It then analyzes the various transition periods, the collaboration with Right Pio, who will become his musical alter ego, to arrive at what he defines as the perfect Battiato trilogy: “The Era of the White Boar”, “Patriots”, and “The Master’s Voice”. Treats the theme of the texts, with which “Battiato enjoyed annoying the bourgeoisie”, but that had a precise meaning: “In the Permanent Center of Gravity he writes:“ Euclidean Jesuits dressed as bonzes to enter the court of the emperors of the Ming dynasty ”. Here, one might say, what have you smoked? It seems cryptic and unfathomable, instead it is simply speaking of a true story, the reference to the historical figure of Matteo Ricci, a Euclidean Jesuit, who entered the court of the Chinese emperors “. Again, he tells of when, after reaching the apex, Battiato enters the transitional trilogy: the Sicilian singer-songwriter fluctuates, does not find his “permanent center of gravity”, embraces what he himself called “Greek idleness”. Scanzi then cites Battiato’s concert at the Vatican, wanted by John Paul II; that of “Red Jackets”, first live album, e the Baghdad concert in 1992: “Even at the time there were, as now, those who said“ but why now? Couldn’t he be pro-Saddam? But Battiato replied “I’m going right now because the victims of the war are children, civilians, and I’m going to bring them some money, some love, some music”.

In short, a long and intense story by Scanzi who, with accuracy and passion, traces Battiato’s career following every junction, peak and hazard of the ironic and multifaceted genius of Italian music. A story that has gone through, once again, the collaboration with Manlio Sgalambro, arriving at the last Battiato, also characterized by a political figure, disgusted by Berlusconi, with explicit and straight songs, such as “Inneres Auge” which, says the journalist, “Comes from a correspondence with Marco Travaglio. I imagine Battiato saying to him “I want to write a song about Berlusconi”, and Travaglio replying “Yes, beautiful, hit hard”. Or, again, the world of covers, with the album “Fleurs”.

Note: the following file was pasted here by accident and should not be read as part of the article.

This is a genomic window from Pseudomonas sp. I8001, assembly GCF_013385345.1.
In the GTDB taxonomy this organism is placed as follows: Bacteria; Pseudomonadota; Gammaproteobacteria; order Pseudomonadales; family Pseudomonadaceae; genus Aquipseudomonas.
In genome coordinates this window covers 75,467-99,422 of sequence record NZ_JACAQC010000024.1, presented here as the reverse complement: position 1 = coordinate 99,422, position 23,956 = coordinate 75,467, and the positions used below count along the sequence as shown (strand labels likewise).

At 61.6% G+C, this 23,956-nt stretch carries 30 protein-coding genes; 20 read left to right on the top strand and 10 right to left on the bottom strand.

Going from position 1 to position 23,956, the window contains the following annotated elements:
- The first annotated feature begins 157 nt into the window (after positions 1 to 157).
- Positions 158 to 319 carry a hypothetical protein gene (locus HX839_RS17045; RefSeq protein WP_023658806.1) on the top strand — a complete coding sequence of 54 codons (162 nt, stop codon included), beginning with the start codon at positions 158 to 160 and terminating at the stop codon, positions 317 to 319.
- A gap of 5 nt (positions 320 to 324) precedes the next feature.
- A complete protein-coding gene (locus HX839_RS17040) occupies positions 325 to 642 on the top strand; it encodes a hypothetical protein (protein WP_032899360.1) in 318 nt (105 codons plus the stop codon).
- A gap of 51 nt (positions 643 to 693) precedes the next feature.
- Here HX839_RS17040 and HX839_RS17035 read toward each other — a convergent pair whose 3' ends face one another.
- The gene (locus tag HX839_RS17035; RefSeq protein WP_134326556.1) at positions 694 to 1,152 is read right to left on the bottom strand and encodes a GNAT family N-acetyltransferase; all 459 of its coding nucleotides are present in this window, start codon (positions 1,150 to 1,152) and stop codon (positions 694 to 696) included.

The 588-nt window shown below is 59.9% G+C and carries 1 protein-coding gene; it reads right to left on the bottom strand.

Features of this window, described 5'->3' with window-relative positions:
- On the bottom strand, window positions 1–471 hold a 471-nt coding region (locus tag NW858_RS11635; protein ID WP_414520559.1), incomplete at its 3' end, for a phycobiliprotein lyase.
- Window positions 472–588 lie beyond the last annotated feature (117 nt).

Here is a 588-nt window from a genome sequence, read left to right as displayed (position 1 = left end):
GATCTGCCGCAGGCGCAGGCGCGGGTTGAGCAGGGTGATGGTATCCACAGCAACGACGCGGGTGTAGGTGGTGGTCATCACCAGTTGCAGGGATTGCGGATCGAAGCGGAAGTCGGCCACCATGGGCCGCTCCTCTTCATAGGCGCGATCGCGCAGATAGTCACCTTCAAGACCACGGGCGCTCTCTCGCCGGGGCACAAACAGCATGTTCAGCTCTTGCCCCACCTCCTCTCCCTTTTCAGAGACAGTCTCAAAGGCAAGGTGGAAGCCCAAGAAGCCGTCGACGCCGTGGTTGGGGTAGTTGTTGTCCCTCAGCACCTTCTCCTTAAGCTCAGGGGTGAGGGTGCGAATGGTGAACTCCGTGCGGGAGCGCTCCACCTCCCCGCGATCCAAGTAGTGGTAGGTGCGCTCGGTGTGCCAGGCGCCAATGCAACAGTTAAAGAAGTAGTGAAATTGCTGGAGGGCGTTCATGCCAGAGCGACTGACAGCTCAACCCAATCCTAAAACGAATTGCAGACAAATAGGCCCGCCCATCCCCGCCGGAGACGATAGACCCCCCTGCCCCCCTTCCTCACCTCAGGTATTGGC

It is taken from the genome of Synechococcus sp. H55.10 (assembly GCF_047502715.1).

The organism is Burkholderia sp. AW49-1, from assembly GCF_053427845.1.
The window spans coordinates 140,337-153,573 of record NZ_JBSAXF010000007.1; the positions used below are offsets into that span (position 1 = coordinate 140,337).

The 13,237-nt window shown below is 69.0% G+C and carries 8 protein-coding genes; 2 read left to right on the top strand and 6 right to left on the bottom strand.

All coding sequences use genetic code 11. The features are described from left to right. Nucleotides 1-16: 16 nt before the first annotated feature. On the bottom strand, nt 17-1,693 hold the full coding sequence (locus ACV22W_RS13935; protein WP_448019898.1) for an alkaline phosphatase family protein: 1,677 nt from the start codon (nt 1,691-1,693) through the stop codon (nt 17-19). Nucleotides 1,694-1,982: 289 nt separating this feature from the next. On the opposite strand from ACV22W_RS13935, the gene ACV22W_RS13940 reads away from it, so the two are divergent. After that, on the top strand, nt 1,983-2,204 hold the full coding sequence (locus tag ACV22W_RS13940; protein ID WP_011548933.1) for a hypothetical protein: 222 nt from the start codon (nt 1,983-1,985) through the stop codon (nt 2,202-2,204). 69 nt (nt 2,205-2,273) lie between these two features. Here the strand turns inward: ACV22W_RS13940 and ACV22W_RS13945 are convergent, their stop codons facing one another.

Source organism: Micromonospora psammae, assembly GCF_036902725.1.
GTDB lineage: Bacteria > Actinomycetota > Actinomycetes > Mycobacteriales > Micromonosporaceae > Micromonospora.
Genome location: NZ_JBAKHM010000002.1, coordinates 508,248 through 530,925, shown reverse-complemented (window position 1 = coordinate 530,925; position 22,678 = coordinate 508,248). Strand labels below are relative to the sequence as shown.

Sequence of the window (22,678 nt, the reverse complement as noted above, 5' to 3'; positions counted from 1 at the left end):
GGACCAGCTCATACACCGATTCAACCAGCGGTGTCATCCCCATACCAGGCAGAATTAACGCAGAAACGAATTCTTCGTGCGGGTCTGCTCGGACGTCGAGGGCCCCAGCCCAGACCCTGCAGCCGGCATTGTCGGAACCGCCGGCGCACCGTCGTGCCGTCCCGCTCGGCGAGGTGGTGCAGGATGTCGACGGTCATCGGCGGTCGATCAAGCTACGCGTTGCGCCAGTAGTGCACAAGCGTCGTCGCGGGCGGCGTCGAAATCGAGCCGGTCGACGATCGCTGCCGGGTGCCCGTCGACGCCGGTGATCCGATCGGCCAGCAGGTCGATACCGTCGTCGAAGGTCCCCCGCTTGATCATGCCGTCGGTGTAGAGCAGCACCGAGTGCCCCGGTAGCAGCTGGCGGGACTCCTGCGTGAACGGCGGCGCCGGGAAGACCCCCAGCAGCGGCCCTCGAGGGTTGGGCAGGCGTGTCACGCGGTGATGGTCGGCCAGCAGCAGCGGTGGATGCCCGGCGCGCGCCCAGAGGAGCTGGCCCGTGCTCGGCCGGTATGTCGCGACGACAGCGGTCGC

One of the most moving and touching moments, as well as revealing the genius and grandeur of an artist like Battiato, is the one in which Scanzi talks about the record “Like a camel in a gutter”: “A Battiato who takes your soul, shatters it, destroys it”. One of the songs on this album is “Poor homeland”: “Poor homeland speaks of Borsellino, Falcone and Tangentopoli, of course, partly true. But when is it written? In 1991. And when did the Capaci and Via d’Amelio massacres take place? A year later, in 1992. So how is it possible that Battiato already sees all this? Because that’s what true artists are, they are hypersentient. This passage is, for me, a cry of pain over the present from the one who had seen the future and then came to tell us about it “.

And, while the notes of the piece accompany these words, all the respect and love of Andrea Scanzi for a man who represented a real revolution in the Italian musical panorama, leaving us life lessons that remain eternal: “And I come to look for you is a polite way to tell, and thank, a giant who taught us how difficult it is to find the dawn inside the dusk”. This is how Scanzi describes the show, staged last night in a land that, perhaps more than others, still tries to find that dawn within the dusk sung by Battiato, in a revolution that, as the master teaches, is never too much late realize.

Andrea Scanzi at the Swabian Castle of Cosenza with “And I come to look for you”: “Franco Battiato? A hypersentient artist who taught us how difficult it is to find the dawn inside the dusk” – IlDispaccio